Internationalism cannot take hold of humanity in a real and substantive way until it is able to insinuate itself into the human psychology as a real and immediate psychological necessity. By observation of the currently central values and ideas that govern the thoughts and actions of mankind, as well as those that held sway in the past, we can identify some central characteristics that make an idea a core need of humanity.
Sri Aurobindo notes: “The great necessity, then, and the great difficulty is to help this idea of humanity which is already at work upon our minds and has even begun in a very slight degree to influence from above our actions, and turn it into something more than an idea, however strong, to make it a central motive and a fixed part of our nature. Its satisfaction must become a necessity of our psychological being, just as the family idea or the national idea has become each a psychological motive with its own need of satisfaction.”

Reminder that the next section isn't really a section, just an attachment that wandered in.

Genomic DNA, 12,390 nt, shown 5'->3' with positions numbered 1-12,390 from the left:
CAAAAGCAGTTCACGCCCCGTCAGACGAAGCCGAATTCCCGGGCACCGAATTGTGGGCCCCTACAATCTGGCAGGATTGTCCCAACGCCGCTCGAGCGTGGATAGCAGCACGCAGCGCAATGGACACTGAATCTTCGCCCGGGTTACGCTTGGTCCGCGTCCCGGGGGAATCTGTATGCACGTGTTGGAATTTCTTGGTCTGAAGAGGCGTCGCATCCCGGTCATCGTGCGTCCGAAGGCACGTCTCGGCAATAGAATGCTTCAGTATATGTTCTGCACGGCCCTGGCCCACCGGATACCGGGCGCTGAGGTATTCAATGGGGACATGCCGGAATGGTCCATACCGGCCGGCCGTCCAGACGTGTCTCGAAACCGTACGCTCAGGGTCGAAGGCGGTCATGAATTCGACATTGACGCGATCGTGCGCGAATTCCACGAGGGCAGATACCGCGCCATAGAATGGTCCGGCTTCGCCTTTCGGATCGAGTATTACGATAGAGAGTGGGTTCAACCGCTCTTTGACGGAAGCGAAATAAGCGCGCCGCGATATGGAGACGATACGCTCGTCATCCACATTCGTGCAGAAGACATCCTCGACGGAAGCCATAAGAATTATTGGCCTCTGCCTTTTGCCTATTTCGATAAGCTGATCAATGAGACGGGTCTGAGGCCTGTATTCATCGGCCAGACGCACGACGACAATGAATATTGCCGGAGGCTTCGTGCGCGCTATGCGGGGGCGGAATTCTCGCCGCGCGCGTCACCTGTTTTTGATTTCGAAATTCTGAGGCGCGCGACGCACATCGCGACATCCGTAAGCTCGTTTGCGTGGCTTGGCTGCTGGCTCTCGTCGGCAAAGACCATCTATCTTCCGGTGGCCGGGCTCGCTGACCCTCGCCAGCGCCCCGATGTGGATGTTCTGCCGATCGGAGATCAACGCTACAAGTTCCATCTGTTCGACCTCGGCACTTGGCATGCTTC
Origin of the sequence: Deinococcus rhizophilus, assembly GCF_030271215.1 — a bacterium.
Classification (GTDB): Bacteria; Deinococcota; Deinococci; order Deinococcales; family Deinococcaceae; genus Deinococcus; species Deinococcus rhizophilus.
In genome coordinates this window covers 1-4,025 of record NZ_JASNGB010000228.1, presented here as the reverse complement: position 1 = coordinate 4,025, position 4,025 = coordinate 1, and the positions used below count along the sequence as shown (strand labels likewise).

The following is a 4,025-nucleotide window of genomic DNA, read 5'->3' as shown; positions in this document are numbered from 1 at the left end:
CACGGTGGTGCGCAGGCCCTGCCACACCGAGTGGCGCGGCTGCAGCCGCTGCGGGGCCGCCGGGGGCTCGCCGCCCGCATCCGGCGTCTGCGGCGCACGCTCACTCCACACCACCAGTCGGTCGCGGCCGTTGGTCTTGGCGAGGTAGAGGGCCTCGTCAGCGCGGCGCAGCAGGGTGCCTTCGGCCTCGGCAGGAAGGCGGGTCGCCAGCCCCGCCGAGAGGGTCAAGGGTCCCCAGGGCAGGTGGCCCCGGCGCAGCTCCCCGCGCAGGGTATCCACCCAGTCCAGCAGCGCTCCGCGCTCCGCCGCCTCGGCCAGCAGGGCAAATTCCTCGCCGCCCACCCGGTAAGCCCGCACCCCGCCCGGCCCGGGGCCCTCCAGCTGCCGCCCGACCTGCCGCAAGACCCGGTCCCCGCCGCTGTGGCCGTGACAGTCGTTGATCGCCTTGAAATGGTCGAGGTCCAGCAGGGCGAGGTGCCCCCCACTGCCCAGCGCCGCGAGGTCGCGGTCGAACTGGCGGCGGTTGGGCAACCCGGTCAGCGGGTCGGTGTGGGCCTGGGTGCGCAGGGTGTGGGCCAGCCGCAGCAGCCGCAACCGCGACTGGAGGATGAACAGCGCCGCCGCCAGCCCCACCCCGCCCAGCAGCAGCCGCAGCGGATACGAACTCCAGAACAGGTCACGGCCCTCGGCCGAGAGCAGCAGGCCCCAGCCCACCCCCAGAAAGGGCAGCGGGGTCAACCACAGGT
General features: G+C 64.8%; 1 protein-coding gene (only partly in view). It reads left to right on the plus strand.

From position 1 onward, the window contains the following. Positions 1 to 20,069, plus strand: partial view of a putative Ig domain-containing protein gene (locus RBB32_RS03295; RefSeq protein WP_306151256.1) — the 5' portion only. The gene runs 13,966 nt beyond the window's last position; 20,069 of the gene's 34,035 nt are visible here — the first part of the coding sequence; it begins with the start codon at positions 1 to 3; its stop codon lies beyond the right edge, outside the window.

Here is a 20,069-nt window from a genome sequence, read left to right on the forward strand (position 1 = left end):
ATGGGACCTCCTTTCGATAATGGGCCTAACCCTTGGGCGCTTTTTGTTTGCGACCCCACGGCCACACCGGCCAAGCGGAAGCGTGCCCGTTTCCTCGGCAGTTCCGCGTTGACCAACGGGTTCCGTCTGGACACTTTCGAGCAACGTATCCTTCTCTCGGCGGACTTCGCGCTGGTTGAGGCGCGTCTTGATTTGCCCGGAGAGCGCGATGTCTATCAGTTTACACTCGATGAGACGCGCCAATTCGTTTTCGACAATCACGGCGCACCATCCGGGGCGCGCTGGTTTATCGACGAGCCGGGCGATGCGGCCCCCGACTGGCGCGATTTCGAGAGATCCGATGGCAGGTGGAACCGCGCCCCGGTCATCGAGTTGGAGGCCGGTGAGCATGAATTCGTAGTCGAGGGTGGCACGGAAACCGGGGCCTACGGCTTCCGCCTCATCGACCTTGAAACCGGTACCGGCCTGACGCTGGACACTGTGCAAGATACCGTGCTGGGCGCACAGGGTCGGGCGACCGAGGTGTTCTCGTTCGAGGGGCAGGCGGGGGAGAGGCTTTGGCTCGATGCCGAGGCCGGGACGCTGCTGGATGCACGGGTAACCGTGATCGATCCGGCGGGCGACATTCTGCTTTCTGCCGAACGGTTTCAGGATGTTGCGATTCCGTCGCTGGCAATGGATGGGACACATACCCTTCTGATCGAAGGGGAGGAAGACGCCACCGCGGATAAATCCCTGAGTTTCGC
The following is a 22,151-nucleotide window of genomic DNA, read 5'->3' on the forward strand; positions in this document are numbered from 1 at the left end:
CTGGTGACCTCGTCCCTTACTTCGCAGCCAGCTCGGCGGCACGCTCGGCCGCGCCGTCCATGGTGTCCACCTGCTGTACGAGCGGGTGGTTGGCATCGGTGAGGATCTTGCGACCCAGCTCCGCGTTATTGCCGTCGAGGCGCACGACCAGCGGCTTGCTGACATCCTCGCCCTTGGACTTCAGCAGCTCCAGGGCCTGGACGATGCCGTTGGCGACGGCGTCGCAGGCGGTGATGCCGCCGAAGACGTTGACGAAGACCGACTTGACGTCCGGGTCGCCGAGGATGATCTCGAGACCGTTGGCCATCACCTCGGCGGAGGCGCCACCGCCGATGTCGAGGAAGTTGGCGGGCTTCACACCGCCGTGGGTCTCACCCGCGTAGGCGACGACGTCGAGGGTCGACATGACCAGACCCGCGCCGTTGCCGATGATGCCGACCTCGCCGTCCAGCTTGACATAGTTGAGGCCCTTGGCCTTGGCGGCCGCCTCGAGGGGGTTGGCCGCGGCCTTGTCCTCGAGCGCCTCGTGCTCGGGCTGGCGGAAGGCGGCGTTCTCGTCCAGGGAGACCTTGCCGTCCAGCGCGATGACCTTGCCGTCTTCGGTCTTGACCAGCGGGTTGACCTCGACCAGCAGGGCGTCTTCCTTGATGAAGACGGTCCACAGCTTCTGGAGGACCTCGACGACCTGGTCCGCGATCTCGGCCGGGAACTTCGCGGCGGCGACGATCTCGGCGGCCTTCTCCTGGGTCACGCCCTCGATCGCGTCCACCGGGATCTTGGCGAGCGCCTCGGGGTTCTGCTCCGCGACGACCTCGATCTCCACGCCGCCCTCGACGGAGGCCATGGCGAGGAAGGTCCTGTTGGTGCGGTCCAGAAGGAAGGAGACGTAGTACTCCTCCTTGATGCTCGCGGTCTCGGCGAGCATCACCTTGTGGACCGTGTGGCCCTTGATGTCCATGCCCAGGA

“The family idea had the advantage of growing out of a primary vital need in our being and therefore it had not the least difficulty in becoming a psychological motive and need; for our readiest and strongest mental motives and psychological needs are those which grow out of our vital necessities and instincts. The clan and the tribe idea had a similar origin, less primary and compelling, and therefore looser and more dissoluble; but still they arose from the vital necessity in human nature for aggregation and the ready basis given to it by the inevitable physical growth of the family into clan or tribe. These were natural aggregations, evolutionary forms already prepared on the animal level.”
Sri Aurobindo, The Ideal of Human Unity, Part Two, Chapter 33, Internationalism and Human Unity, pg. 284